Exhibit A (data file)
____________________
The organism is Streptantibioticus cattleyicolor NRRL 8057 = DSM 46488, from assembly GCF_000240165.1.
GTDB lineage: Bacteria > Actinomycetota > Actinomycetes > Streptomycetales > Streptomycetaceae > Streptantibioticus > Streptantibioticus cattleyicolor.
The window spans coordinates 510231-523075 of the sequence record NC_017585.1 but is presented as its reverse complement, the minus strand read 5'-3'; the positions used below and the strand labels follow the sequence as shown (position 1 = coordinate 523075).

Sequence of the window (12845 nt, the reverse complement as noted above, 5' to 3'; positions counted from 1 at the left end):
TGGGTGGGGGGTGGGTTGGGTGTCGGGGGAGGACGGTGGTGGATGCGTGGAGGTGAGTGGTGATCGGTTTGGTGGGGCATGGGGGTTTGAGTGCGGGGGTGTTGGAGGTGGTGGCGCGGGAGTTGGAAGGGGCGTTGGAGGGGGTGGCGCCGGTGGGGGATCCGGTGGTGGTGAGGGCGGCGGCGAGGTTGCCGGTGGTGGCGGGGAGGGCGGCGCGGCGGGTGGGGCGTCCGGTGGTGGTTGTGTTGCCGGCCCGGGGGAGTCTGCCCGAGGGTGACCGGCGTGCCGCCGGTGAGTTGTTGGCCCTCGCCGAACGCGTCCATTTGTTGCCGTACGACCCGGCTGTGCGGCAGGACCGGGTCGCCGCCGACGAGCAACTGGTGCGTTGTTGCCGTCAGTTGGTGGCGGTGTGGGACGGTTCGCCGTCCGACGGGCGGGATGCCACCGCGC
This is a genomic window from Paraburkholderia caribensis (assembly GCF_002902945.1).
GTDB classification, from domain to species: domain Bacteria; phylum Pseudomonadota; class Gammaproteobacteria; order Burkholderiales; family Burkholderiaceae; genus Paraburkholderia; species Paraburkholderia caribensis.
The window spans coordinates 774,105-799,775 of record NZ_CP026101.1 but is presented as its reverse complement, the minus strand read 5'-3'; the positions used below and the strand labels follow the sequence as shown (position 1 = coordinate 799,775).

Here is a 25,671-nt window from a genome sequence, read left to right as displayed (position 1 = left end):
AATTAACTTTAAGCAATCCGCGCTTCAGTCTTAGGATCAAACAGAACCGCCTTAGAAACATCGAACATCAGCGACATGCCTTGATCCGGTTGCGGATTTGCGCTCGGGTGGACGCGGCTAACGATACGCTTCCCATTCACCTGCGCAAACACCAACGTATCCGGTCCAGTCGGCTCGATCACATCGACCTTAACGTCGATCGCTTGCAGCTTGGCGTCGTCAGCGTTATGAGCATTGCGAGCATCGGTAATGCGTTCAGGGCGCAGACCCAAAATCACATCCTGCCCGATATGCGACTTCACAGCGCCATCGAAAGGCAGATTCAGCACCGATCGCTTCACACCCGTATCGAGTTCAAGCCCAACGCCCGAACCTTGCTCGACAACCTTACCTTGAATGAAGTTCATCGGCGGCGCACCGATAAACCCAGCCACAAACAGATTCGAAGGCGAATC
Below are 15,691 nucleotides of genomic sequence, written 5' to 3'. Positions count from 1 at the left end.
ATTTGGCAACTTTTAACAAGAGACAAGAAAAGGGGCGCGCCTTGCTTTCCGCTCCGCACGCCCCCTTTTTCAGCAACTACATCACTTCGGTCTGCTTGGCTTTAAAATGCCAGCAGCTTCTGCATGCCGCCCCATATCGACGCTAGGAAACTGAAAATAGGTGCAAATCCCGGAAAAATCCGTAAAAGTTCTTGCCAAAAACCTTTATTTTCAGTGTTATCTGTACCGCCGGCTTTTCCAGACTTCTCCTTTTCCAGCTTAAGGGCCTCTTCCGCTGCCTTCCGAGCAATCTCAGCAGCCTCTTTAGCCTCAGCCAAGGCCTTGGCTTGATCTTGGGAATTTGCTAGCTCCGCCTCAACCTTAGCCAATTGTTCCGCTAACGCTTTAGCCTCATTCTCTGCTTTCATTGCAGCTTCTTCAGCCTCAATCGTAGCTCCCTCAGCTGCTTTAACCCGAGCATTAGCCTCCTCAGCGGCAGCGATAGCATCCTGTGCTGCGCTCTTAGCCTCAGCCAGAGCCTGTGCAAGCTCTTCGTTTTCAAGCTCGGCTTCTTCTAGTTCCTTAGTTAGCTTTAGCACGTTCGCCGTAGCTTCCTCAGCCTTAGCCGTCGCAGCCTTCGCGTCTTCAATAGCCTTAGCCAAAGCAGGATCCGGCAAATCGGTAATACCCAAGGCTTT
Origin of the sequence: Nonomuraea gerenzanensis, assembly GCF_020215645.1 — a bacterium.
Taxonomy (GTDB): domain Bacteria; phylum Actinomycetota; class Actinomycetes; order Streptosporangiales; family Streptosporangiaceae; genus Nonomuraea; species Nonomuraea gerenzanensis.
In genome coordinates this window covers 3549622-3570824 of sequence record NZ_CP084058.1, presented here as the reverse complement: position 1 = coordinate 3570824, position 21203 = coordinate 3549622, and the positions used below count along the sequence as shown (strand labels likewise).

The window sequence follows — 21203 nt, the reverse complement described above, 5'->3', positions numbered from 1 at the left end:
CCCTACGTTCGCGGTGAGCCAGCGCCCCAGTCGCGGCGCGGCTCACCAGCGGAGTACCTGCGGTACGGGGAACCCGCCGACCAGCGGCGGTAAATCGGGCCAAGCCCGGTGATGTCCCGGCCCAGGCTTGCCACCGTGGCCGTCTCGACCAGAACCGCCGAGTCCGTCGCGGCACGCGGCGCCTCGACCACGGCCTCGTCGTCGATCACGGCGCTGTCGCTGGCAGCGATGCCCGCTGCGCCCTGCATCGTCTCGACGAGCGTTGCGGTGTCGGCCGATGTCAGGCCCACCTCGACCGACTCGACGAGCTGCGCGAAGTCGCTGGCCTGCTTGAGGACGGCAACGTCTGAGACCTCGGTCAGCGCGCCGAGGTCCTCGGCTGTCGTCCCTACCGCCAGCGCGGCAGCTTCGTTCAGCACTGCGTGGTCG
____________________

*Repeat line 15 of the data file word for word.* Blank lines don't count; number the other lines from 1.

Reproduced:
In genome coordinates this window covers 3549622-3570824 of sequence record NZ_CP084058.1, presented here as the reverse complement: position 1 = coordinate 3570824, position 21203 = coordinate 3549622, and the positions used below count along the sequence as shown (strand labels likewise).